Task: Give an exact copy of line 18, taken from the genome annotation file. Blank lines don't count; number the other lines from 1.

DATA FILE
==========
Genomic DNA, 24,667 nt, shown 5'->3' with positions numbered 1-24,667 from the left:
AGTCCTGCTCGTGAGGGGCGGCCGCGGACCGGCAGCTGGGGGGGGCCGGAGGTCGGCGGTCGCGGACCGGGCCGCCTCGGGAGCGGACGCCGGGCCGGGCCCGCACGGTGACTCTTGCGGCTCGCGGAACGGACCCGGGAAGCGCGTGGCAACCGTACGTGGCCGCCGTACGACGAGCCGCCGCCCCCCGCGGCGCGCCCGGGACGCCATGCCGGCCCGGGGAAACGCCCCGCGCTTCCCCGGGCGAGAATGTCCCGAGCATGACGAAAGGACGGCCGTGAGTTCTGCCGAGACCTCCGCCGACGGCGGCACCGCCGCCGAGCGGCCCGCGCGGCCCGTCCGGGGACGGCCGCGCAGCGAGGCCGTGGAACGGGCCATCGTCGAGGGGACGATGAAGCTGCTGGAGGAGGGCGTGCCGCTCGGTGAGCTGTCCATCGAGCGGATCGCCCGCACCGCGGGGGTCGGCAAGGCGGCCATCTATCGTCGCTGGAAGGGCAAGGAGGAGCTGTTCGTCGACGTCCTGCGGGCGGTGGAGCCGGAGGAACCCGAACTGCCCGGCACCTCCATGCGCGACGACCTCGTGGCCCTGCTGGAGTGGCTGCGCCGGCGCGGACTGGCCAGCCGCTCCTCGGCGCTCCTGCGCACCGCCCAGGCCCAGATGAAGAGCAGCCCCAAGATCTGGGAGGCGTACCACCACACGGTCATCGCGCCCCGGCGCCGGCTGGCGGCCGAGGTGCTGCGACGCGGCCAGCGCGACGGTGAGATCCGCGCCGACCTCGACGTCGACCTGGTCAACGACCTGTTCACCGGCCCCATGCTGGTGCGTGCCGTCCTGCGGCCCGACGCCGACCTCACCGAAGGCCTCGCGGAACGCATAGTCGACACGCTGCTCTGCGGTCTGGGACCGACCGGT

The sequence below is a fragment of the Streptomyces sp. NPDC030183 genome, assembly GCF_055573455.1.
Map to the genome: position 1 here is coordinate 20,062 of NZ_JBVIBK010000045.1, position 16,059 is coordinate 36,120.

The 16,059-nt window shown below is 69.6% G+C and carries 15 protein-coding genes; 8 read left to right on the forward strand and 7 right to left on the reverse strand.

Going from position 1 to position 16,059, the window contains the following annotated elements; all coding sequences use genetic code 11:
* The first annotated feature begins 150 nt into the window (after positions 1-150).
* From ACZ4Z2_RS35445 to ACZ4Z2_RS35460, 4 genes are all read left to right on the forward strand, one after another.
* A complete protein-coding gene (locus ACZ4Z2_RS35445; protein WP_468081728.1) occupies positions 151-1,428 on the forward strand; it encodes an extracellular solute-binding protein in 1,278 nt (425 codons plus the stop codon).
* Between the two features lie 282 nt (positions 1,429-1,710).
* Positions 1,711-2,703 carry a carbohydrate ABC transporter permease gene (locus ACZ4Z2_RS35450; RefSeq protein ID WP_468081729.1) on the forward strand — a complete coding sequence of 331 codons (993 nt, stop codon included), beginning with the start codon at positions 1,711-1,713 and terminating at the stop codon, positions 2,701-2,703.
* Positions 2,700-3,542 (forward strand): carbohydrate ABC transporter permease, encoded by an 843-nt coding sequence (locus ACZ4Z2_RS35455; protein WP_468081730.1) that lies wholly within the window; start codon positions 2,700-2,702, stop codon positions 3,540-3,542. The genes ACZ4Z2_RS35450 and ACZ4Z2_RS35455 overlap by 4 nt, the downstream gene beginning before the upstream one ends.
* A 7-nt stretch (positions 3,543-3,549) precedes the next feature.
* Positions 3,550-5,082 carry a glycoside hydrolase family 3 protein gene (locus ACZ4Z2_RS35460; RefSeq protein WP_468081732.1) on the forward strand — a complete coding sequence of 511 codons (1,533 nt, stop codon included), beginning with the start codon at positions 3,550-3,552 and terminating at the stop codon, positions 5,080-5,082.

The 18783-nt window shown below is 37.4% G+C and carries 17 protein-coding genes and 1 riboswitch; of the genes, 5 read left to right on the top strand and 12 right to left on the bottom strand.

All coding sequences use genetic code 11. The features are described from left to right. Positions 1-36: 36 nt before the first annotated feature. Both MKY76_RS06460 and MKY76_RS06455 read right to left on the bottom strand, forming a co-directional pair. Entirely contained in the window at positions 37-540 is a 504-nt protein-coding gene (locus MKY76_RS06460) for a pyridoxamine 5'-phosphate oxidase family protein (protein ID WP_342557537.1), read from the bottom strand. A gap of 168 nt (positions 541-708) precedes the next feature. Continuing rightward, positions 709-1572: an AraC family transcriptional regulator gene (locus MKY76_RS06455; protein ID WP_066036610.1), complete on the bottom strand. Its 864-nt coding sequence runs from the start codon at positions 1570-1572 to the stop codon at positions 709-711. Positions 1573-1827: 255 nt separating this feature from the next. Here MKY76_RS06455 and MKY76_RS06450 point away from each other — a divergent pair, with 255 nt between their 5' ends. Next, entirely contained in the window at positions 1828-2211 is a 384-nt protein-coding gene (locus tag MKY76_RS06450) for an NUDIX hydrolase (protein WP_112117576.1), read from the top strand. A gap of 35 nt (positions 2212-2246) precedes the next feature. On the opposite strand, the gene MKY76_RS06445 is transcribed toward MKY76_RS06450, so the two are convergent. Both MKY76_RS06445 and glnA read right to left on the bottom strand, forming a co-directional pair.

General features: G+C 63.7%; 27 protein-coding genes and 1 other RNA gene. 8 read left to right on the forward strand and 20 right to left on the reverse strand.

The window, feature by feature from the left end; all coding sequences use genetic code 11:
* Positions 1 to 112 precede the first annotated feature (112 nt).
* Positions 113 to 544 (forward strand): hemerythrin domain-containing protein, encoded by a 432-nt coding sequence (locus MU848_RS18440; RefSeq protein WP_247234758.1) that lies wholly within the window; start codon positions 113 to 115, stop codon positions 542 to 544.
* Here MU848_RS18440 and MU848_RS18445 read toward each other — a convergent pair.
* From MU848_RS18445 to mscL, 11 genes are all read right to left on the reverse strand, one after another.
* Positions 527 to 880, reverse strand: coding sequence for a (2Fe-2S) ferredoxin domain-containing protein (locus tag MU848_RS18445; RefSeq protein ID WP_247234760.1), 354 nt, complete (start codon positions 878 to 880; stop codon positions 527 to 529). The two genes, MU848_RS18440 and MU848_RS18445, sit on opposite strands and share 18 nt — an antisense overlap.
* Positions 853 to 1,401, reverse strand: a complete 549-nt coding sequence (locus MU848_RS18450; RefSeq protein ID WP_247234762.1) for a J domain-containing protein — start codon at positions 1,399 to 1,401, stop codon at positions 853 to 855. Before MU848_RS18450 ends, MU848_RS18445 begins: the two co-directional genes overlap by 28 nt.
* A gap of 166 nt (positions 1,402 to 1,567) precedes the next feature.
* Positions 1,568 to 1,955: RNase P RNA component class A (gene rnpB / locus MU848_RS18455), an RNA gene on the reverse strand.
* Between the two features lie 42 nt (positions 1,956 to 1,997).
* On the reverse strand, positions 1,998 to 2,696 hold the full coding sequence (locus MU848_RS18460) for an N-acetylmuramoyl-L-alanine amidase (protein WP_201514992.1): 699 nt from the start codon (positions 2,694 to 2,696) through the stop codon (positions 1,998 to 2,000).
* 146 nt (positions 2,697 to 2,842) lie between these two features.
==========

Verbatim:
The window, feature by feature from the left end; all coding sequences use genetic code 11: